Don’t take the phishing bait

Phishing occurs when criminals use a form of electronic communication, either SMS (smishing) or email (phishing), to try and extract sensitive information like usernames, passwords and credit card details. Photo by for illustration purposes only.

Phishing is fast becoming one of the leading contributors to fraud today, with 80 per cent of malicious software attacks coming from phishing, said Hendus Venter, the Chief Information Officer at African Bank.

In the personal loan sector, impersonation or identity theft ranks as the number one contributor to fraud, followed by credit card transaction dispute and then phishing, which comes in a close third.

Hendus says phishing occurs when criminals use a form of electronic communication, either SMS (smishing) or email (phishing), to try and extract sensitive information like usernames, passwords and credit card details.

“Clever social engineering tactics are regularly used by criminals to trick their victims into disclosing their cellphone or mobile device banking login credentials. Unsuspecting customers honestly believe they are speaking to a credible source from their bank and disclose sensitive information, often under the pretence of a ‘security protocol’,” he said. Once a criminal has your mobile banking PIN or password, a fraudulent SIM swop is conducted on the cellphone number and that allows the criminals to transact as if they were the real account holders.

And, having SMS notifications set up to your cellphone will not help you here. Hendus explained that because the SIM has been deactivated, no notifications will be received by the victim, making the fraud difficult to detect.

Hendus went on to say that SIM swops allow the criminal to receive Transaction Verification Codes (TVCs), Random Verification Codes (RVCs) or One Time Passwords (OTPs). “By using these in conjunction with the compromised login credentials, criminals are able to change and add beneficiaries and transfer money out of a victim’s account. They are even able to move to another cellphone network and still retain their cellphone number, which means the criminal will continue to receive communication on the new SIM card while the victim’s SIM card remains deactivated.”

“The problem,” said Hendus, “is that although most people are aware of the scams and would not normally give out important information, these fraudsters are so clever and believable that many people still fall victim to their scheme and then are not even aware that they have been scammed until it is too late.”

Hendus offered the following useful advice to avoid becoming a victim of phishing:

• Use a clever PIN: Always protect your cellphone and/ or mobile device content and personal information by using a PIN and ensuring that your phone and/ or computer and mobile devices are password protected. This is your strongest protection against being scammed. Never use your birthday or that of a family member or part of your phone or cell phone number as a PIN. It is just too easy for criminals to work out. Rather choose an unusual PIN that is hard to guess.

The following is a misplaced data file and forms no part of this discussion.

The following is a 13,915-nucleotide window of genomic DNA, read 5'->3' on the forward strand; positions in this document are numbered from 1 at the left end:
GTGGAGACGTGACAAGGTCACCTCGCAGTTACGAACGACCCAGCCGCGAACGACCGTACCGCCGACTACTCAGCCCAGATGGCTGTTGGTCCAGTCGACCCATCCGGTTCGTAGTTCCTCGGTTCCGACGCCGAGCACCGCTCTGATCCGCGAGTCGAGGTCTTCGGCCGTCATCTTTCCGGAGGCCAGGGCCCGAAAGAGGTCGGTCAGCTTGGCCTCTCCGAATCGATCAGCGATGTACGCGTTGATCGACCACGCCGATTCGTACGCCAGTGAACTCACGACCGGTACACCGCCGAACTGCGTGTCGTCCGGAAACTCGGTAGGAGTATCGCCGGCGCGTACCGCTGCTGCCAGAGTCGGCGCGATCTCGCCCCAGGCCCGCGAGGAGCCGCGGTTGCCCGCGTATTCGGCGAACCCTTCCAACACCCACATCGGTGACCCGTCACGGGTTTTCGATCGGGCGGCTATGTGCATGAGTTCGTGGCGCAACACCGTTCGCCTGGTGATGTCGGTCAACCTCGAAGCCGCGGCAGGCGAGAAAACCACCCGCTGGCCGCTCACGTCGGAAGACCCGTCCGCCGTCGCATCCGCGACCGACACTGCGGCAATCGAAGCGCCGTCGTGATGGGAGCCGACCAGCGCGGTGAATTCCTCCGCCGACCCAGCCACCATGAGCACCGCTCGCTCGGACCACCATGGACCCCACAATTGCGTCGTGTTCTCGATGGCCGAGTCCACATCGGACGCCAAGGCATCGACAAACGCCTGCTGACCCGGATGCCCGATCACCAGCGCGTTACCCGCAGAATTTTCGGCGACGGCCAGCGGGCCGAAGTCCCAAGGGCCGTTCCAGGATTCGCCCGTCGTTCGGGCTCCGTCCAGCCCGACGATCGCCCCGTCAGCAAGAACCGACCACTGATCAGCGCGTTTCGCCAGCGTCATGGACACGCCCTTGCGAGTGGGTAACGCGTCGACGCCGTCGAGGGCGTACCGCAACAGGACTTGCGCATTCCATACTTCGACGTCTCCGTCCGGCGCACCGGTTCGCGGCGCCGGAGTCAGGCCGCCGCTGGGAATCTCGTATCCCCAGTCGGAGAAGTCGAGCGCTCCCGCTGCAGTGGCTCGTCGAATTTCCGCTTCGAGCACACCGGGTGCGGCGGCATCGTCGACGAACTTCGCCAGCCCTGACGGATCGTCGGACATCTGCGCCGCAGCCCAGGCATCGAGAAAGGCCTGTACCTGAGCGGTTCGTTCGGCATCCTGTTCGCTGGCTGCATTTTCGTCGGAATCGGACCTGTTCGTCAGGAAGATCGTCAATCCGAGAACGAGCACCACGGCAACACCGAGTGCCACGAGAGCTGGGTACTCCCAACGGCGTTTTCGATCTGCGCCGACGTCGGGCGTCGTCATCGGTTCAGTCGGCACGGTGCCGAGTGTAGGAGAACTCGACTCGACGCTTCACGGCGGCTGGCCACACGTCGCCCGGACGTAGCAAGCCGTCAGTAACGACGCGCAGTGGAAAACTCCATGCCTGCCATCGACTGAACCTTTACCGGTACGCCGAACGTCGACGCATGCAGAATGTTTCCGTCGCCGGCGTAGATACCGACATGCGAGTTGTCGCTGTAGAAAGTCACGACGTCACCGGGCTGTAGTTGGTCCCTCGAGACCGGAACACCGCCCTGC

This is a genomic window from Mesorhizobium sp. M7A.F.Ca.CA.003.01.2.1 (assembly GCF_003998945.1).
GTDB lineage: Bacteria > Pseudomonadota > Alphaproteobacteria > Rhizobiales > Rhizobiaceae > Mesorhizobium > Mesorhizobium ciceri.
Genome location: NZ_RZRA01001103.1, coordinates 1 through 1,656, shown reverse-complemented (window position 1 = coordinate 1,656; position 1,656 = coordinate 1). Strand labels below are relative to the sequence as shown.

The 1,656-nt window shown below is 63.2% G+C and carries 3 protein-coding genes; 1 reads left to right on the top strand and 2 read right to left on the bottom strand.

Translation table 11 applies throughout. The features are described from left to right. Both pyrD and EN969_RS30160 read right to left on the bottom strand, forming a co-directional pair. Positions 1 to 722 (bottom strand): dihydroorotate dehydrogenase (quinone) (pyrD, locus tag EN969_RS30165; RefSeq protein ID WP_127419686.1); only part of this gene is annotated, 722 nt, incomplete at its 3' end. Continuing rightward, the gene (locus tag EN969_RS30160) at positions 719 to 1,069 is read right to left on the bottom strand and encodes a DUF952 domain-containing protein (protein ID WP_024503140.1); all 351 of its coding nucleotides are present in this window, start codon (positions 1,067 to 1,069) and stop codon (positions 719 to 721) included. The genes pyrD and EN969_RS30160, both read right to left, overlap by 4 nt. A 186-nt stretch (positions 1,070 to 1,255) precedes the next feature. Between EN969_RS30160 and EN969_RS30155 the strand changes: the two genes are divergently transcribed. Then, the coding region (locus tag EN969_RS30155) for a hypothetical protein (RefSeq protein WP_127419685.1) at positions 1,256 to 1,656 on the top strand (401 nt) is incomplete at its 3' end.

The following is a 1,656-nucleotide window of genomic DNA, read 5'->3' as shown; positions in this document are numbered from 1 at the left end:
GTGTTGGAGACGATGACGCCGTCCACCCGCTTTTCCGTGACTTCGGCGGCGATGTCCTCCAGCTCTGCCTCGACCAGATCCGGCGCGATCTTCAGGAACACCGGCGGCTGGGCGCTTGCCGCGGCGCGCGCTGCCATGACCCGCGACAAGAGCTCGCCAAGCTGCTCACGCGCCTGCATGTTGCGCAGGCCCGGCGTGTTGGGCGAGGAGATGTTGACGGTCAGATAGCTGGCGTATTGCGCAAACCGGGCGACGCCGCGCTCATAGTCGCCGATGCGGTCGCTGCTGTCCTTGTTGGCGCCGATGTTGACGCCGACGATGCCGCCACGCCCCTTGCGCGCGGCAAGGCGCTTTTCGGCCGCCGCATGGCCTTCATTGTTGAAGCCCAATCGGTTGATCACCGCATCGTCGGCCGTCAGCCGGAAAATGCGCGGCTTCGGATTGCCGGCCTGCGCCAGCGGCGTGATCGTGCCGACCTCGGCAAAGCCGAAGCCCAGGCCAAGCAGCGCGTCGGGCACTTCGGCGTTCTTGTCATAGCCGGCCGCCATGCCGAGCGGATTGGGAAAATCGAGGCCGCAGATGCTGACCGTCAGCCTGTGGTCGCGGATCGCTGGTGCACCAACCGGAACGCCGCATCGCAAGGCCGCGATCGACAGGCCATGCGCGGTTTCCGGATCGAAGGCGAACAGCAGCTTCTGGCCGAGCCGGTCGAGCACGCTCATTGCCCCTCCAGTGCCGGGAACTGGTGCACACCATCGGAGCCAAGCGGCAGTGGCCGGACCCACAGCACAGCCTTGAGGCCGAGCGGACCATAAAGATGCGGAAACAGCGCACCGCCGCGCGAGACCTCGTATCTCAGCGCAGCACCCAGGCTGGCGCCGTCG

• Consider protecting your passwords using any one of the public and freely available password managers.

• Never carry unnecessary personal information in your wallet or purse.

• Never access your banking site on a public WiFi network.

• Never give out any personal details if someone phones you. A bank will never phone you to ask for your PIN number.

• Ensure you have the latest antivirus and anti-spy software installed on your cellphone and computers and other mobile devices.

• Regularly verify whether details received via your cellphone notifications are correct. Should any details appear suspicious, immediately make contact with your bank.

• Never log onto your bank’s website from a link in an email or SMS. Rather type in the full web address yourself.

• Be cautious when shopping online. Only use vendors who offer a second form of identification to avoid being scammed. In fact, according to Gary Desilla, African Bank’s Manager for Information Security, one may even consider opening a second bank account for online transactions. Desilla says a good tip is to only keep a minimum balance in the account and to then transfer funds to that account only when you need to complete an online transaction.

“Fraudsters do however know all the tricks, so in the event that you do get caught and believe your information has been compromised, change your internet banking credentials immediately and advise the bank accordingly,” concluded Hendus.

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